What are the financial liabilities of voluntary organisations?


  • Liabilities show the money that voluntary organisations owe to others. These can be grants committed in advance, taxes owed and other creditors, and also include loans, mortgages, pensions and provisions. Liabilities can be short term, payable within one year, or long term, payable after one year.
  • In 2016/17 the sector had liabilities worth £22.4bn and more than half of them (53%) were long term, including creditors, pensions and provisions.
  • The sector’s pension deficit is £3.2bn and accounts for 14% of total liabilities.

More than half of the sector’s liabilities are long term (payable after one year)

Over time

  • The sector’s total liabilities have been increasing since 2012/13, with the biggest jump in 2016/17 when liabilities were up by 12% reaching their highest level of £22.4bn. This was mainly driven by growth in long term liabilities such as creditors and pensions.
  • In 2016/17, the pension deficit grew significantly by 55% from £2bn to £3.2bn, and made up 14% of the total liabilities compared to 10% in 2015/16.
  • Provisions more than doubled between 2015/16 and 2016/17 but are still low overall at £507.8m.

The sectors’ total liabilities were up by 12% reaching their highest level

By size

  • Bigger organisations are more likely to have long term liabilities. These make up almost two-thirds (63%) of super-major voluntary organisations’ liabilities and half (49%) of major voluntary organisations’ liabilities.
  • The bigger organisations also have the largest pension deficits. 84% (£2.7bn) of the sector’s pension liabilities are held by major and super-major voluntary organisations (organisations with an income over £10m).
  • Pensions make up less than 1% of the liabilities of micro and small voluntary organisations, as these tend to be volunteer-led with no, or only a small, paid workforce.

Bigger organisations are more likely to carry long term liabilities


  • In 2016/17, pension liabilities grew overall by 55% to £3.2bn, and have grown for organisations of all sizes.
  • Super-major voluntary organisations have seen the biggest growth with their pension deficit almost doubling: Their pension liabilities grew by £751.6m from £890.5m to £1.6bn, an increase of 84%.
  • Medium, large and major voluntary organisations have seen a percentage growth in their pension liabilities between 30% and 39%.
  • The growth of £300m for micro and small voluntary organisations represented a 235% change to 2015/16 (not displayed in the chart). This high figure could be explained by new pension arrangements for organisations of all sizes (see context below) but might also be skewed by outliers in our sample.

Pension liabilities have grown across organisations of all sizes


  • Borrowing is primarily in the form of mortgage finance, although loans from trustees are cited in the accounts of smaller organisations.
  • Data on this area is poor, particularly for small organisations. The figures for 2016/17 are estimated applying ratios from research undertaken in 2015 on 2012/13 data.
  • We estimate that the sector had loans worth of £3.7bn, making up about one-fifth (20%) of total liabilities.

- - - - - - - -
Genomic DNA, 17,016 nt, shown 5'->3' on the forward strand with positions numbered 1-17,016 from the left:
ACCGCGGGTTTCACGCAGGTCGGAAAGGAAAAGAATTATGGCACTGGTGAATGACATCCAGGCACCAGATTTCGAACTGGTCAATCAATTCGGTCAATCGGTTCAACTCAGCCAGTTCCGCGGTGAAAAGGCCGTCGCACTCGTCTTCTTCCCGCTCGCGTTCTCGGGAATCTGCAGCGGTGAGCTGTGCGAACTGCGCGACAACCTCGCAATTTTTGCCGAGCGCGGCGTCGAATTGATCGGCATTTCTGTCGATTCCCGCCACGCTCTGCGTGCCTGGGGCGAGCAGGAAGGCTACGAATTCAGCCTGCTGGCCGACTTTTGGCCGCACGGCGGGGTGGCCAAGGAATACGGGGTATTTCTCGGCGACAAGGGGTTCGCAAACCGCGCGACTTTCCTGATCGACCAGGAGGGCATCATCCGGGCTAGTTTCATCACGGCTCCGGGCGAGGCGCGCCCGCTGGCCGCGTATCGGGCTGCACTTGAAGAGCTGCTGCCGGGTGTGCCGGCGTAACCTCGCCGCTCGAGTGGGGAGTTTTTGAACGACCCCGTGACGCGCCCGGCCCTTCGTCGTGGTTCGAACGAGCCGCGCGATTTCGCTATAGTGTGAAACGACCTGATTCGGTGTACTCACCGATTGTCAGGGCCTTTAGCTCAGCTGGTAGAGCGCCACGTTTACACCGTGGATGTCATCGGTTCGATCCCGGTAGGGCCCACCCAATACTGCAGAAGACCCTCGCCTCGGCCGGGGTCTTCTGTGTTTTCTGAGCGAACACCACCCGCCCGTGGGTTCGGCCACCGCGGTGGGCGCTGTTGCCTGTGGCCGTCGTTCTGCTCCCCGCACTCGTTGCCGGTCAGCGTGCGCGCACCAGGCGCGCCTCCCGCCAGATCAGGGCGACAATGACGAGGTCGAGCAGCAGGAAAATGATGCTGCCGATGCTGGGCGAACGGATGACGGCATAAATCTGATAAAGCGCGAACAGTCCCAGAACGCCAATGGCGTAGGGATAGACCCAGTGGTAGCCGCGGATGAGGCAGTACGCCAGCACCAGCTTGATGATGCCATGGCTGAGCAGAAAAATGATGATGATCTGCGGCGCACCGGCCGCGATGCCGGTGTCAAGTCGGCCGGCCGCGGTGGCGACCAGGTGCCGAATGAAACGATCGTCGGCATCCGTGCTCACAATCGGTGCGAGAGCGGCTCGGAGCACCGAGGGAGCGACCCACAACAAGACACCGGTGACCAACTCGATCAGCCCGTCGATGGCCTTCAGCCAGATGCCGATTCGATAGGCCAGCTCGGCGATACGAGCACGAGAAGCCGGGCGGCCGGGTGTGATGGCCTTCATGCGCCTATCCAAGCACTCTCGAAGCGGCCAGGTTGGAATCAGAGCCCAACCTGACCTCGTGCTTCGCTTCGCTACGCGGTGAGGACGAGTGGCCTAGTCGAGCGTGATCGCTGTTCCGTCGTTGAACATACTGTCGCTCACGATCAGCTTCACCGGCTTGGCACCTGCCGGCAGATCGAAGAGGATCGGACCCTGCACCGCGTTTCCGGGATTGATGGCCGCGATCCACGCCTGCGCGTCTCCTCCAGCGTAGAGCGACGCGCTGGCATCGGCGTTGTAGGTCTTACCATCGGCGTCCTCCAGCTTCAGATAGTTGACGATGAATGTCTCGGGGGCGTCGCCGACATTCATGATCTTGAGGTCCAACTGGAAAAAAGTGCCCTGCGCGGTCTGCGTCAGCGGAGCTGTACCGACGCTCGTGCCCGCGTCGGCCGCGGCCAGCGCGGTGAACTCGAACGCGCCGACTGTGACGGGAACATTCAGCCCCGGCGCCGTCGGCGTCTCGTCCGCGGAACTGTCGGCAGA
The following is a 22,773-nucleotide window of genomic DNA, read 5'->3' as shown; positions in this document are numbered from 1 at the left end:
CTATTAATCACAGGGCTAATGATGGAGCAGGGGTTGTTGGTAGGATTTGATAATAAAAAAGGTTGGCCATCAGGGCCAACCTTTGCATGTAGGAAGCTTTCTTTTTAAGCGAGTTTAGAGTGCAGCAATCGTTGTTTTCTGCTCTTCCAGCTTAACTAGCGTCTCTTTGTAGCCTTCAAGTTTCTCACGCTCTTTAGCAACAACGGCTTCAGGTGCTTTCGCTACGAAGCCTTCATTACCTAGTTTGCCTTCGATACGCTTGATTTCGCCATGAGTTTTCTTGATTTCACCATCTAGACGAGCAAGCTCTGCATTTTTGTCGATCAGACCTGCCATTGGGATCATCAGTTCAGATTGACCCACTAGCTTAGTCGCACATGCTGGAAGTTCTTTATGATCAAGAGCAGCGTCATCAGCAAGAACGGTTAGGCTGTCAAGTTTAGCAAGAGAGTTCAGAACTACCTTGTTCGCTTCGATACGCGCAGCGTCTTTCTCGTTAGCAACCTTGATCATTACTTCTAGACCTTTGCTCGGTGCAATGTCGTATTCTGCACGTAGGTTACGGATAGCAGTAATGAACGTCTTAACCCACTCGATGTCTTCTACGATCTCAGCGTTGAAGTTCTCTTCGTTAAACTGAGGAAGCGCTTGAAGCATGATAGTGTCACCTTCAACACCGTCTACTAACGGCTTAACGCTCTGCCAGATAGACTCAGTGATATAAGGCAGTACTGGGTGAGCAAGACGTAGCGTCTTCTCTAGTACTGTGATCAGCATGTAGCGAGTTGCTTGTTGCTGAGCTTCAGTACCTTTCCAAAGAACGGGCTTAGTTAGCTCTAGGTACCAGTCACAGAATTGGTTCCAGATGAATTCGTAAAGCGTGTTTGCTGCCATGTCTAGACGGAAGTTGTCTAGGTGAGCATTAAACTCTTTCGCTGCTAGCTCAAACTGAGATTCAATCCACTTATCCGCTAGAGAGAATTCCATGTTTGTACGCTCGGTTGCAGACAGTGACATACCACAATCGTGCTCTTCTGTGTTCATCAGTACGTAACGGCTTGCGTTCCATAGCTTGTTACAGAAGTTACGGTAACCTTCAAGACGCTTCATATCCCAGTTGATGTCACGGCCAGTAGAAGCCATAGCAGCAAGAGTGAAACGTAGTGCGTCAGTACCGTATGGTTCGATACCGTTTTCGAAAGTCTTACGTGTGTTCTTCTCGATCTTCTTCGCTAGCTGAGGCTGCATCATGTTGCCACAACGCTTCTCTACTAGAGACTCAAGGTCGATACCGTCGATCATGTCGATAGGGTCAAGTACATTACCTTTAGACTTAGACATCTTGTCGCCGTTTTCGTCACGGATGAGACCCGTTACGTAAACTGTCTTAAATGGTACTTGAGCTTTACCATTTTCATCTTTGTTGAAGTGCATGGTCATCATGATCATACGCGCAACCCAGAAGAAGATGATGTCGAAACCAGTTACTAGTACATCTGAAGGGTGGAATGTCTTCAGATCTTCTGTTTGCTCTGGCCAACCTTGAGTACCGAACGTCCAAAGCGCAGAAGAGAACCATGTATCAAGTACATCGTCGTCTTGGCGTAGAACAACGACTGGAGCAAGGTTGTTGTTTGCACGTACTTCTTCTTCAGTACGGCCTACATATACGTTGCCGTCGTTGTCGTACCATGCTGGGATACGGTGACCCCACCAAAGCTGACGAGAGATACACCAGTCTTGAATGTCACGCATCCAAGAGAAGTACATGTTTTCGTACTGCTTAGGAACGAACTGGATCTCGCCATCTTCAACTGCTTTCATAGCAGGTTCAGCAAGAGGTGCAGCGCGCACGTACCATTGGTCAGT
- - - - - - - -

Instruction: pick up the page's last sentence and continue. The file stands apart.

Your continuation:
Loans are estimated to account for one-fifth of the sector’s liabilities

Putting it into context

Both government changes to workplace pensions bringing in automatic enrolment and a new reporting standard for charities have contributed to the growth in pensions.

Since April 2017, employers of all sizes including voluntary organisations are required to provide a workplace pension and auto-enrol their staff. The total minimum contribution has been growing incrementally from 2% before April 2018 to 8% from April 2019. It is expected that the sector will see its pension liabilities grow even more in the next couple of years.

At the same time, the new reporting standard FRS 102 has impacted on how charities are required to report their pension liabilities.

  • Different treatment for multi-employer pension schemes: For the first time, charities whose employees belong to a local government pension scheme (or similar) had to use a different method of calculation the pension benefit (using defined benefit valuations) which could have contributed to a growth in their pension liability.
  • Changes to valuation of defined benefit schemes: The valuation for a defined benefit scheme needs to be done by a professionally qualified actuary, appointed by the charity. The valuation of these schemes is usually done on an annual basis, although this is not required if the basis of the valuation is not significantly changed. With FRS 102, the changes in valuation methodology has led to significant volatility in charities’ net asset values.

More data and research

  • Download more Almanac data
  • Have a look at the report by Hymans Robertson on defined benefit pension funding in the charitable sector

Notes and definitions

Liabilities are reported in the balance sheet and they show the money that voluntary organisations owe to others. These can be grants committed in advance, loans, accruals, taxes owed and other creditors.

  • Current or short-term liabilities are payments owed in the next twelve months and might include accounts payable (where money is owed because a product or service has been received before a payment is due) or loans.
  • Long-term liabilities are obligations due more than a year into the future, and include loans, provisions and pension obligations.
  • Pension liabilities are long-term liabilities. A pension deficit represents the difference between the value of a pension scheme’s liabilities and the pension assets needed to cover those liabilities. The deficit means that the assets in the pension schemes are insufficient to meet the pensions that will need to be paid out in the future.